Speak up to protect yourself from unlawful workplace harassment
Workplace harassment can quickly drain the joy out of any job. While there’s a growing shift toward speaking up about abusive comments and conduct—the #MeToo movement marked a major change—plenty of people still feel pressured to stay silent.
Employees at every level—from hourly workers to those in senior management—, can feel silenced. Low wage earners and those who face power imbalances like immigration status may fear they’ll lose much-needed work or endanger their family’s safety if they report harassment. Those in management or executive roles may worry they’ll derail a career they have built over many years, burn bridges in their industry, or gain an unfair reputation for being difficult.
No one deserves to endure workplace harassment. It should never be a condition for continued employment or career advancement.
If you feel like you’re being harassed at work, early intervention, clear self-advocacy and documentation are your best strategies for ending the negative behavior and protecting your legal rights so you can move forward in your career. If the harassment doesn’t stop, or if your company retaliates against you, those strategies will also form the foundation for your legal complaint.
What is workplace harassment?
Legally, harassment occurs when a supervisor, coworker, vendor, client or customer makes an employee or group of employees feel threatened or abused, and that behavior centers on one or more protected characteristic, like race, religion, color, sex (including gender identity, pregnancy and sexual orientation), national origin, age, genetic information and disability.
Unfortunately, the law does not cover harassment when it is not based on one of these characteristics—e.g. you have an “equal opportunity jerk” for a boss. Indeed, not all toxic behavior is illegal. Leaders may micromanage. Coworkers may make passive-aggressive comments. Clients may let slip an inappropriate joke.
Title VII of the Civil Rights Act of 1964 protects workers against unlawful harassment, as does the Age Discrimination in Employment Act and the Americans with Disabilities Act.
According to the Equal Employment Opportunity Commission (EEOC), harassment becomes illegal when:
- Putting up with the harassment is a requirement of employment.
- The harassment is so severe or ongoing that a “reasonable person” finds it abusive or hostile.
It’s also illegal to harass anyone already involved in a discrimination suit or EEOC complaint.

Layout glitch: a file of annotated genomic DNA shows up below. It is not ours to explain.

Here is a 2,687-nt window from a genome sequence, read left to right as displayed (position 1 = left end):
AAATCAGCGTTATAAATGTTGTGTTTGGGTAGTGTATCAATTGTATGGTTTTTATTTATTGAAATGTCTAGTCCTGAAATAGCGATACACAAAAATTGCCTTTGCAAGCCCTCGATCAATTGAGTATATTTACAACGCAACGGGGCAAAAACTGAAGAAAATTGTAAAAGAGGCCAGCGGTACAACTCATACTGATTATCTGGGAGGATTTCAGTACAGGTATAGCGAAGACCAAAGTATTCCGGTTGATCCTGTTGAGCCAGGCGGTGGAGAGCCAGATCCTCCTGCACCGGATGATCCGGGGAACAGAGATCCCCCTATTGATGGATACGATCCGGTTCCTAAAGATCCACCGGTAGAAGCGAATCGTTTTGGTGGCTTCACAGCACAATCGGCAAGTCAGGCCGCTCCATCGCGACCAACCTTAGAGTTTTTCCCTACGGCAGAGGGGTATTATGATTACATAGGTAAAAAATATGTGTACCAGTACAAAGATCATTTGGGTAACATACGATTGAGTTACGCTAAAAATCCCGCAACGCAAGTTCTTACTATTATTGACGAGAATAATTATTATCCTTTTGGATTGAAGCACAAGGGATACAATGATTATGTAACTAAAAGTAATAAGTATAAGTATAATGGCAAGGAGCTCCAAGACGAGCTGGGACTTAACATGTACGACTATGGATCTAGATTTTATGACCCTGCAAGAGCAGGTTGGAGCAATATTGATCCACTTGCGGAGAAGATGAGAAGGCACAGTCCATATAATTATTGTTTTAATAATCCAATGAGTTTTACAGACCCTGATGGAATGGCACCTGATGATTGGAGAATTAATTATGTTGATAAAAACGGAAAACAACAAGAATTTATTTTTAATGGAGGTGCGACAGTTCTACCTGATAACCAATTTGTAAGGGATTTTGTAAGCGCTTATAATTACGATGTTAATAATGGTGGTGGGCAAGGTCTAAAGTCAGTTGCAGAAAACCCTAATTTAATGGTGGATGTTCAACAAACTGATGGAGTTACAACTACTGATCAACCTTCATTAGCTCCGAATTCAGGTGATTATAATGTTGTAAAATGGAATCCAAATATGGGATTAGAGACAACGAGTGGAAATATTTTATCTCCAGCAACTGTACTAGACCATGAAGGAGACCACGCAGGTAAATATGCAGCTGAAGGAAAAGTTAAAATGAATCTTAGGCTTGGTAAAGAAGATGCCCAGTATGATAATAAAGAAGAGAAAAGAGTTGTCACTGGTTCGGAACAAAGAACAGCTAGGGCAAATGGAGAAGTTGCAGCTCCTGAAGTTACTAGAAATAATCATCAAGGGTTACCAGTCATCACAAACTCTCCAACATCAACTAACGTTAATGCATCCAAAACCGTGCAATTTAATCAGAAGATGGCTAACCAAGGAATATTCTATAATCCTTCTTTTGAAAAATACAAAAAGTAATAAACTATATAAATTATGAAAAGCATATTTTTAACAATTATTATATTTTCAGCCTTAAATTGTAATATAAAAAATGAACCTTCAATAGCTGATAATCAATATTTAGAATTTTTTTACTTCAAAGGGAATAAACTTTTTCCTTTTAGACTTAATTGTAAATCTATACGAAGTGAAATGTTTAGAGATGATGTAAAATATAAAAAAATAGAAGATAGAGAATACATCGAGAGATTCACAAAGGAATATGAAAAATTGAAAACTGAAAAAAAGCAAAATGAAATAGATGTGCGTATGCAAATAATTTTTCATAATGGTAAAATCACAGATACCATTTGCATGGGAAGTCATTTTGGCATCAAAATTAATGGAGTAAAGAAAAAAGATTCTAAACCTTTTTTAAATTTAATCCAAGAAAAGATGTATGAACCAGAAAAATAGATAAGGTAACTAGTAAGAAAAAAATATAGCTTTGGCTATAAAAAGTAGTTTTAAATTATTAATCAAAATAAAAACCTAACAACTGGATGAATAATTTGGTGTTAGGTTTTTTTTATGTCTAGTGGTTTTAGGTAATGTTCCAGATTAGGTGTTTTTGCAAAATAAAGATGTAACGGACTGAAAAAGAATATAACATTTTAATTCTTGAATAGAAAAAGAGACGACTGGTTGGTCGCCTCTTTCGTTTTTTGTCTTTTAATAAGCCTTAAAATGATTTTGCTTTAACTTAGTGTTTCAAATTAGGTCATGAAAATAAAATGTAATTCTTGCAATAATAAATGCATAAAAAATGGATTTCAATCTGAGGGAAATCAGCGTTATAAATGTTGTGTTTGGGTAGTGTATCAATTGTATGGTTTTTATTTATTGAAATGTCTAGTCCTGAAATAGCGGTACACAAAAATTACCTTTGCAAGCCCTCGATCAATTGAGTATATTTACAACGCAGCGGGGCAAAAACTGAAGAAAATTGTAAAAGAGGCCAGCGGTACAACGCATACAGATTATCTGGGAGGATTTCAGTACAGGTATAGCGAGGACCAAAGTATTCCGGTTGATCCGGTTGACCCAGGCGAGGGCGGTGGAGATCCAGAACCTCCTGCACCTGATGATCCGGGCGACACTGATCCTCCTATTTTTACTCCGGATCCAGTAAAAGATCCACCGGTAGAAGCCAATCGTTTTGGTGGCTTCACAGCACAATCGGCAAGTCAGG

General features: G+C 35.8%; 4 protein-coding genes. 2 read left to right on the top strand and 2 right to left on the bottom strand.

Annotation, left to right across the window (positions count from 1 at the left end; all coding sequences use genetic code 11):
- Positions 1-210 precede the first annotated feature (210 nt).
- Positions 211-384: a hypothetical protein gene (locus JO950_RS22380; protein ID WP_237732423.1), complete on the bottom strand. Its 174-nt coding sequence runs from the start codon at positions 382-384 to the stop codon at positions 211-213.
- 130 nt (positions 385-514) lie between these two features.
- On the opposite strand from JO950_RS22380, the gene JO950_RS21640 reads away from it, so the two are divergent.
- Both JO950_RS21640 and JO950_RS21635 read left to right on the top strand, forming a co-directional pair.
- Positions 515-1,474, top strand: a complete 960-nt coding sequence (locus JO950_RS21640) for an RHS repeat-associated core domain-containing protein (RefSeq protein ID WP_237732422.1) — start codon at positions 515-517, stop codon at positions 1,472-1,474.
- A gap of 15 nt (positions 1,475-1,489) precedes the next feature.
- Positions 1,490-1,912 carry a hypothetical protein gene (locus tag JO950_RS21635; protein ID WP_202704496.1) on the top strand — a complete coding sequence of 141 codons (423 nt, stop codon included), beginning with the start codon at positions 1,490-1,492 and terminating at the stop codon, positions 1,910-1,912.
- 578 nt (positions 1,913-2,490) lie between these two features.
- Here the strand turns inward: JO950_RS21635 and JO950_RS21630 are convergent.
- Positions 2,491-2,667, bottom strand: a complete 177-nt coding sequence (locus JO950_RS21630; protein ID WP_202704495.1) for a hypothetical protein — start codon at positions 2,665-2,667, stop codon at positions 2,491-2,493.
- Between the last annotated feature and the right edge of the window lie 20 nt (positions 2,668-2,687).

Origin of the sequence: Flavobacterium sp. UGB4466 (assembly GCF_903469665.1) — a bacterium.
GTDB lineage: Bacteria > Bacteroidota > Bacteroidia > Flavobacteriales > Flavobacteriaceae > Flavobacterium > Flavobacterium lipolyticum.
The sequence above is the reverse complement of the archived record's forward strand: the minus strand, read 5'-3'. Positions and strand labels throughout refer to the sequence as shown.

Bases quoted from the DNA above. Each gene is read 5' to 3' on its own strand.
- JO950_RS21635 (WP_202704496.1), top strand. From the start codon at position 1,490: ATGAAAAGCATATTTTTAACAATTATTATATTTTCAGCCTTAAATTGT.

What does harassment look like?
Unfortunately, workers sometimes excuse away harassment because it doesn’t register as something clearly wrong or illegal, like a physical assault.
Harassment may take many forms, however, including:
- Offensive jokes based on race, sex, national origin, or disability
- Slurs and epithets
- Physical threats, as well as actual assaults
- The display of offensive pictures, signs, or symbols
- Mockery of one’s protected characteristic
Harassment can be sexual, psychological, physical, verbal or take place entirely online. And because it’s pervasive and hostile, victims can include onlookers—employees who aren’t the intended targets of the abuse.
Unlike some other forms of discrimination, harassment doesn’t need to lead to a lost opportunity in order to qualify as illegal. It doesn’t require a missed promotion or a job loss. The workplace itself is the problem.
What should you do if you believe you’re being harassed?
Employers have an obligation to protect their employees from harassment. Ideally, this is preventative work, with clear messaging around conduct, manager training and open channels for reporting issues. When a problem arises, companies that value their people, public reputation and productivity take swift action.
If you believe you’re being harassed at work, it’s sometimes productive to directly ask your harasser to stop. Not everyone will feel comfortable doing this, however, or it won’t be effective. Regardless, your next step is to put your concerns in writing and share them with HR. Aim for clarity here—be concise, polite and make note of the protected characteristics your harasser has targeted.
What actions should you expect from your employer?
Employers are liable for the behavior of employees, contractors or visitors if they know about harassment and choose not to act. They’re liable for the behavior of supervisors if the supervisors create a hostile environment or exert a negative influence on the career of the person being harassed.
Your employer should act quickly and keep you updated on progress. If HR suggests corrective opportunities, accept them or clearly voice why you feel they could expose you to further harassment. Employers can sometimes defend themselves against harassment claims if they argue the accuser didn’t work cooperatively.
Of course, if your employer responds with hostility—a demotion, for example, poor performance reviews or a dismissal—you may have a retaliation suit. While it’s sometimes challenging to prove harassment, retaliation is often quite clear. Again, it’s helpful to maintain records of your attempts to resolve the problem, as well as notes on the harasser’s actions and your own performance reviews.
A Georgia employment lawyer can help determine if you have a possible claim with the Equal Employment Opportunity Commission or the Georgia Commission on Equal Opportunity. No one should feel unsafe or abused at work. While career mobility and advancement are undeniably important, so is advocating for a safe and healthy work environment.
Contact a Decatur employment lawyer today
At Radford & Keebaugh, we’re open and up front with our clients. We’ll take a look at your situation and give you our honest opinion. Our goal is to help you end harassment and move forward in your career. Contact us to talk over your situation.